Kroll Bond Rating Agency (KBRA) noticed seasonal improvement in February as analysts released their auto loan ABS update this week.
However, much of KBRA’s latest discussion revolved around the impact COVID-19 is going to leave. But first, analysts reviewed their latest data that showed credit performance showed signs of improvement as annualized net losses and 60-day delinquency rates declined in both of its auto loan ABS indices.
Annualized net losses and 60-day delinquencies in KBRA’s Prime Auto Loan Index for February dipped 3 basis points and 1 basis point month-over-month to 0.72% and 0.48%, respectively.
Meanwhile, KBRA’s Non-Prime Auto Loan Index posted readings for annualized net losses and 60-day delinquencies of 9.37% and 5.62%, marking declines of 13 basis points and 10 basis points, respectively, versus the previous month.
Looking at the year-over-year comparisons, KBRA determined prime index losses and delinquency rates remained either flat or slightly lower versus February of last year. On the non-prime side, annualized net losses dropped 15 basis points year-over-year, but analysts mentioned contract holders 60 days or more past due rose 20 basis points compared to last February.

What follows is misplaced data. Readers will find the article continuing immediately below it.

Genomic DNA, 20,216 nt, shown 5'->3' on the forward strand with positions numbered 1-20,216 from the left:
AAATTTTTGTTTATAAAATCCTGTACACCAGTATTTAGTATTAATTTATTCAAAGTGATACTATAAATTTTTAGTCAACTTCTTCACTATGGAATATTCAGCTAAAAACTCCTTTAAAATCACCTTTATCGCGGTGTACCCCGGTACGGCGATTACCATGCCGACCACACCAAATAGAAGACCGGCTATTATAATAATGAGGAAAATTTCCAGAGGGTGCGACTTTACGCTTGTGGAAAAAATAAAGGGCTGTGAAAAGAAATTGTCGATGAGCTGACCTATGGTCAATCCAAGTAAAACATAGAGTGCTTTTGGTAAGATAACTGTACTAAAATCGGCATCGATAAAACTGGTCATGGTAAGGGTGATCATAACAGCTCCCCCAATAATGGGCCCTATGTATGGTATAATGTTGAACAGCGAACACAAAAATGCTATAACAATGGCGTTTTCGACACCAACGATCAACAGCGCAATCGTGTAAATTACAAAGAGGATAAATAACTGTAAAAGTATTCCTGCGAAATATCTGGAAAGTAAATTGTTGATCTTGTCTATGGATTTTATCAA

Also of note, KBAR reported that the percentage of prime and non-prime contract holders who went from 60-days delinquent to current in February climbed 354 basis points and 187 basis points month-over-month to 21.8% and 13.5%, respectively.
Furthermore, the percentage of prime and non-prime contract holders who rolled from delinquency to charge-offs in February came in at 14.5% and 21.9%, respectively, down 78 basis points and 105 basis points versus January.
And now, the main topic facing finance companies during these unprecedented times. KBRA offered its initial glimpse.
“Historically, auto loan delinquency and loss rates fall between February and May (corresponding to the January t0 April collection periods) as borrowers receive their tax refunds, providing an additional source of cash to catch up on late payments,” KBRA said in its latest report.
“However, we believe the seasonal improvement in auto loan credit performance may be short-lived this year, as labor market pressures precipitated by the effects of the coronavirus (COVID-19) — rising unemployment and a reduction in hours worked — could more than offset any tax refund and/or government relief related benefit, as well as any loan modifications and forbearances provided by servicers,” analysts continued.
“That said, we do not expect to see the impact of the coronavirus in our index for another two months, as next month’s index will reflect the February collection period (March reporting period) and the virus containment measures only came into force during the week of March 9,” analysts went on to say.